Passaconaway, #14/48. Make a plan. Make some friends. Make a trail.

February 19, 2017

On Saturday, February 18th, I planned on hiking my first official winter 4000 footer to Mt. Liberty.  I had obtained all the necessary equipment.  I had planned and shared my route, departure time, and every other detail and aspect that goes into hiking a high peak.  Then, the night before, I received some reports that were less than favorable for being able to have enough confidence to safely summit Liberty on my own.

Plan B: Hike Mt. Whiteface. It was within driving distance for a day hike, and I had at least one report of someone breaking trail the day before. New map, new plan.  Upon arriving at the parking area off of Ferncroft road, there were only three other cars in the parking lot.  This was not a good sign for either being able to join up with other hikers up Whiteface, or at least have the confidence that others had already started in that direction.

Plan C: Sheepishly invite myself along with the three women I met in the parking lot as they were bootin-up to hike Passaconaway.  After a few quick introductions, I headed off with Jackie ('Jack Rabbit'), Diane ('Little D') and Andrea ('Socks') on our way up to Mt Passaconaway. The peak can be seen in the far right upper corner of this picture from the beginning of the hike.


We would be taking the Dicey's Mill trail, to the Rollins trail over to the summit, and then back down on the same route.  We were all very happy to see that we weren't first on the trial. While the snow was still incredibly deep, and still a bit loose, we were all smiles to be on our way, and not breaking trail.   The morning's sunrise refused to quit on this day, and it was still showing off an orange glow in the background as we began our ascent.


The joy of not having to break trail was very short-lived. After we came to the camp site of the snow cave campers who had broken trail to this point the night before, it was now our turn. We alternated positions in our line, and took turns breaking trail through knee-deep, and even waist-deep drifts, while also doing our best to locate the blue trail blazes. Most of the blazes were unable to be seen as they're marked on the trees at a point of which is now below the snow depth.


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Jack Rabbit - Blazing the way up to Passaconaway




Little D - in the unenviable first position on the trail.


We had fairly difficult time finding the logs and rocks under several feet of snow in order to safely negotiate this stream crossing.


Here's a good example of how deep the snow is.  These trail markers are at approximately chest level without any snow.


Different than my other hikes, there was very little opportunity to explore and look for those little-seen details along the way.  One step off of where the trail was, and you found yourself over your waist in snow. However, there are always interesting sights along the way, if you stop and look around.  Some shelf mushrooms hanging around through the winter, evidence that even the mice have to break trail, and many trees showing the signs of recent moose peelings along our ascent.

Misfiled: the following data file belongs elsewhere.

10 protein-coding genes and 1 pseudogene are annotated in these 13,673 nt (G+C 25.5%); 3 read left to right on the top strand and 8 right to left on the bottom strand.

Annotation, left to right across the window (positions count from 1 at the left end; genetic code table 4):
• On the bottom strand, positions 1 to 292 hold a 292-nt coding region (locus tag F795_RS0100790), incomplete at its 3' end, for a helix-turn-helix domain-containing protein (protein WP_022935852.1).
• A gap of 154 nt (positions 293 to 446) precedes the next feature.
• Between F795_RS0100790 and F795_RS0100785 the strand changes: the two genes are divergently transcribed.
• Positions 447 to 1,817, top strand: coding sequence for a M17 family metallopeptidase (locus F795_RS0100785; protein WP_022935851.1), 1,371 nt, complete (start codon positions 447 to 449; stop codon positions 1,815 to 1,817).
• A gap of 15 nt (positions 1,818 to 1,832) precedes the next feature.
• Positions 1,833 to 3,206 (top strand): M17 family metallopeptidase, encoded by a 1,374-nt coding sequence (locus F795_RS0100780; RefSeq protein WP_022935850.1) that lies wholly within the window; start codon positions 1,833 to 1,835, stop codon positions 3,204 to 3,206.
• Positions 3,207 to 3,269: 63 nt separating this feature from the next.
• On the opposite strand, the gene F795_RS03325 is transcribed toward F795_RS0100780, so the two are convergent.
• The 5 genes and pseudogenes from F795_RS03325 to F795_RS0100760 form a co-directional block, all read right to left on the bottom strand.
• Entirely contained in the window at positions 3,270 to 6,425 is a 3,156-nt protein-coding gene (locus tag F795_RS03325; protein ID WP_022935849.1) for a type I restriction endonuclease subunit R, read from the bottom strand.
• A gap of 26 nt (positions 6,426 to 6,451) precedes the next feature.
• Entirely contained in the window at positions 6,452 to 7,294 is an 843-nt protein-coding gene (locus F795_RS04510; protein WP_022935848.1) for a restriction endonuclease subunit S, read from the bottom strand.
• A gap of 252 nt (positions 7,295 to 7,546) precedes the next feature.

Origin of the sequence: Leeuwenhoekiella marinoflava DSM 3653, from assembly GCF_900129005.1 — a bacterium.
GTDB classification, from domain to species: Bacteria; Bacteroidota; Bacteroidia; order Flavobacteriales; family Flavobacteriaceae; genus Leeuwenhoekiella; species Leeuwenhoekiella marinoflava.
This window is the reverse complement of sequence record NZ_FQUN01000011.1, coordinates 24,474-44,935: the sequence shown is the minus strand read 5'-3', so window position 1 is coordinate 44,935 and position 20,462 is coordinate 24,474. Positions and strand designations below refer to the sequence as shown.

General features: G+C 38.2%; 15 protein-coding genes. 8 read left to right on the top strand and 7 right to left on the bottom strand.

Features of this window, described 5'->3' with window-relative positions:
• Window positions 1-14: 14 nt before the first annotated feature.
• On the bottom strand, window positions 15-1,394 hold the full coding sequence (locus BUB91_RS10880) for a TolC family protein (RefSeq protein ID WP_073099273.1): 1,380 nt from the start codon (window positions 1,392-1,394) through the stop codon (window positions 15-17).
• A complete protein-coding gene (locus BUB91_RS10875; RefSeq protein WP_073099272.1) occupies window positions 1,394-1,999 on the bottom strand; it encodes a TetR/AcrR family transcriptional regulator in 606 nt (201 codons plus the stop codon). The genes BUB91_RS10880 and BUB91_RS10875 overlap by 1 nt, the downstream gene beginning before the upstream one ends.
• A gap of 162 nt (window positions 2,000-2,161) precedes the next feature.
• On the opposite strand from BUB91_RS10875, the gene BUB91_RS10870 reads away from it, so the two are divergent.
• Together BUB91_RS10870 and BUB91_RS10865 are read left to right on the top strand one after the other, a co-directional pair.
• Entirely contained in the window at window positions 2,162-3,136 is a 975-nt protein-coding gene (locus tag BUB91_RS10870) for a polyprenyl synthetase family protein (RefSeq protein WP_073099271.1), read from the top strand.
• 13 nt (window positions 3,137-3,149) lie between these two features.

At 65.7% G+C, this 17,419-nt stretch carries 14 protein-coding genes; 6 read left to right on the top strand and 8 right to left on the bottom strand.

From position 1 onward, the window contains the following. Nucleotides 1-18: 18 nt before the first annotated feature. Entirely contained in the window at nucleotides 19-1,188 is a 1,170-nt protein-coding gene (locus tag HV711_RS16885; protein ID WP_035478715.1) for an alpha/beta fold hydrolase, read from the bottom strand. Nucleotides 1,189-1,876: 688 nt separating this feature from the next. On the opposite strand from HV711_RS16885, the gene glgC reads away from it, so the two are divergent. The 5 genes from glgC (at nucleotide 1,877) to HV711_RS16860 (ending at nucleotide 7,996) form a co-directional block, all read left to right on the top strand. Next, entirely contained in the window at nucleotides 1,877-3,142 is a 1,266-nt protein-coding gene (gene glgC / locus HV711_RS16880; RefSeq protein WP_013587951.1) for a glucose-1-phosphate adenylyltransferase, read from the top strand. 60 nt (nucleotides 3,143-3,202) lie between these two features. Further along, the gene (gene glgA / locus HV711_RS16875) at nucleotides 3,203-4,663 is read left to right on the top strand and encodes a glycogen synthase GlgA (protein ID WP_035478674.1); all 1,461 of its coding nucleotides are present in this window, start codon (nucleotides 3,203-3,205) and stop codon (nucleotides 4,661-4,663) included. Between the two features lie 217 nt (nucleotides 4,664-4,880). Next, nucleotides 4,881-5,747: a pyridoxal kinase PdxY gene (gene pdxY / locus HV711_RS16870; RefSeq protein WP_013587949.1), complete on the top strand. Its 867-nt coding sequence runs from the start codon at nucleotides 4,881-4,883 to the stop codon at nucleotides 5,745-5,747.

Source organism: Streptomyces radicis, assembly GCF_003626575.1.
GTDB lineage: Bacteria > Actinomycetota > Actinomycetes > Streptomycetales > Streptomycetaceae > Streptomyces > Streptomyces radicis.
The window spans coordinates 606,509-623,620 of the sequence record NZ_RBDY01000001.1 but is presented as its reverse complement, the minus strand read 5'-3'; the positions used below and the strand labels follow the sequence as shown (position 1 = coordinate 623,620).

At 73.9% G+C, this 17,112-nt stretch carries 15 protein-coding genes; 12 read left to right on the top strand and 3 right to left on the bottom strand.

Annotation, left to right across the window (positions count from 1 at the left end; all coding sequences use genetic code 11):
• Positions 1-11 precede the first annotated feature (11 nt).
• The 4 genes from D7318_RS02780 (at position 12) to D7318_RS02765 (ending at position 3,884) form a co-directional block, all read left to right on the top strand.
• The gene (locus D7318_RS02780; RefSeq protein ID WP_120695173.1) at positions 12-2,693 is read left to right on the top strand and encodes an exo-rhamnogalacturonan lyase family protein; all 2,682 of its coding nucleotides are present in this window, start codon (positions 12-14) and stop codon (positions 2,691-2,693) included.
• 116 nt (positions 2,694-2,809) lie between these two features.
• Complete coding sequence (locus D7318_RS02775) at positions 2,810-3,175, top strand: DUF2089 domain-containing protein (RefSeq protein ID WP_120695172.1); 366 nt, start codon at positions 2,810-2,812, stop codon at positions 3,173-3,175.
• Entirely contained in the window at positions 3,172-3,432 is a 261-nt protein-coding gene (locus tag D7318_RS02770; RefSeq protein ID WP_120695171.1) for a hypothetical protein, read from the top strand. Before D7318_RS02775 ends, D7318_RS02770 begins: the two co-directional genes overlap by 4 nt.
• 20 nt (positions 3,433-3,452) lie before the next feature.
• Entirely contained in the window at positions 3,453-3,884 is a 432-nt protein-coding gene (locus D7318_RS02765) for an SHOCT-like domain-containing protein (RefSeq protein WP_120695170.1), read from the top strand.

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Back to the hike. From this sign, to the summit, is slightly under a mile.  And, as with most summit approaches, it's the hardest mile of the day. Especially in such deep snow. 


Yes... that's the trail in the middle of the picture below.


The other similarity to most hikes, during the last painful mile, just when you've got the feeling that you can't make it another step, the mountain begins to dish out the rewards in the background.


I've been asked on too many occasions to count, "why bother?", "why do you put yourself through it?".  The words 'worth' and 'value' will always be subjective to us all, but for me, views like this have absolutely always been well-worth it!

Franconia Ridge in the far background.



Tripyramid peaks as seen from the lookout from Mt Passaconaway IMGP2584IMGP2584

My three newest BFF's!  Celebrating their amazing accomplishment.  We were rewarded with clear skies and amazing views for all our hard work, and trail-breaking suffering.


Group hug on the summit.  It was a true team effort to make it to this point.


After some much-needed nutrition, it was my turn for a photo with the view (photo by 'Jack Rabbit'!)


The afternoon light on the hike back down was beautiful.  Here's the ladies are enjoying a little rest on the way back. "Trail spa"


It took us 7 hours to do the 4.6 mile hike to the peak and approximately 3 hours to descend. Once back down, the same orange glow and beautiful skies that sent us off that morning, greeted us upon our return.

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You will often hear the term 'the hiking community'.   I have experienced this first-hand on every hike I've been on.  However, yesterday was the purest form of the definition of that term.  We all have met, and will continue to meet, great people along our travels on the trails. On Saturday, I made three new friends. It could have been very easy for them to not accept my self-invite on their hike. Instead, they welcomed me into their group, we worked together for a common goal, and laughed and struggled our way to the top (and back down!).  Thank you Jackie, Diane and Andrea for making this my most memorable accomplishment in The Whites.  Here's to many more hikes together.   


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